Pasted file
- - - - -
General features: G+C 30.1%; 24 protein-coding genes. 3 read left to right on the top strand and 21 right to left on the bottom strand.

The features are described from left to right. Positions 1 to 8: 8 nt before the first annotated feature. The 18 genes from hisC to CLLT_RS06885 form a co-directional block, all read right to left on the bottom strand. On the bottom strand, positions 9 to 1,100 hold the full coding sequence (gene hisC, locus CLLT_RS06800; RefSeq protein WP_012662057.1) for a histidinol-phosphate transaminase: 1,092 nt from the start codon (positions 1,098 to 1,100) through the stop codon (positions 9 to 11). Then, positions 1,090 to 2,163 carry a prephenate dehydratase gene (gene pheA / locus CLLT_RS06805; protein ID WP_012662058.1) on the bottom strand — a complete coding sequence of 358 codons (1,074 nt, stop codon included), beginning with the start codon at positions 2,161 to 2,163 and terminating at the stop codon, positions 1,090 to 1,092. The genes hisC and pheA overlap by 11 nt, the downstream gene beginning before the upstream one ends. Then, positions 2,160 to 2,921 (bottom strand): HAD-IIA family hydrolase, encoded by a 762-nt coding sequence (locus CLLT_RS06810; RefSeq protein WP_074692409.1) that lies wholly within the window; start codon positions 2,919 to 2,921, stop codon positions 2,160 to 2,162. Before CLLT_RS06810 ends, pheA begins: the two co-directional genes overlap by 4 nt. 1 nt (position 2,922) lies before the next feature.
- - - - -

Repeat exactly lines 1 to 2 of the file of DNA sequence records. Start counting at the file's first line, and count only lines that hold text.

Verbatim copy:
General features: G+C 30.1%; 24 protein-coding genes. 3 read left to right on the top strand and 21 right to left on the bottom strand.

The features are described from left to right. Positions 1 to 8: 8 nt before the first annotated feature. The 18 genes from hisC to CLLT_RS06885 form a co-directional block, all read right to left on the bottom strand. On the bottom strand, positions 9 to 1,100 hold the full coding sequence (gene hisC, locus CLLT_RS06800; RefSeq protein WP_012662057.1) for a histidinol-phosphate transaminase: 1,092 nt from the start codon (positions 1,098 to 1,100) through the stop codon (positions 9 to 11). Then, positions 1,090 to 2,163 carry a prephenate dehydratase gene (gene pheA / locus CLLT_RS06805; protein ID WP_012662058.1) on the bottom strand — a complete coding sequence of 358 codons (1,074 nt, stop codon included), beginning with the start codon at positions 2,161 to 2,163 and terminating at the stop codon, positions 1,090 to 1,092. The genes hisC and pheA overlap by 11 nt, the downstream gene beginning before the upstream one ends. Then, positions 2,160 to 2,921 (bottom strand): HAD-IIA family hydrolase, encoded by a 762-nt coding sequence (locus CLLT_RS06810; RefSeq protein WP_074692409.1) that lies wholly within the window; start codon positions 2,919 to 2,921, stop codon positions 2,160 to 2,162. Before CLLT_RS06810 ends, pheA begins: the two co-directional genes overlap by 4 nt. 1 nt (position 2,922) lies before the next feature.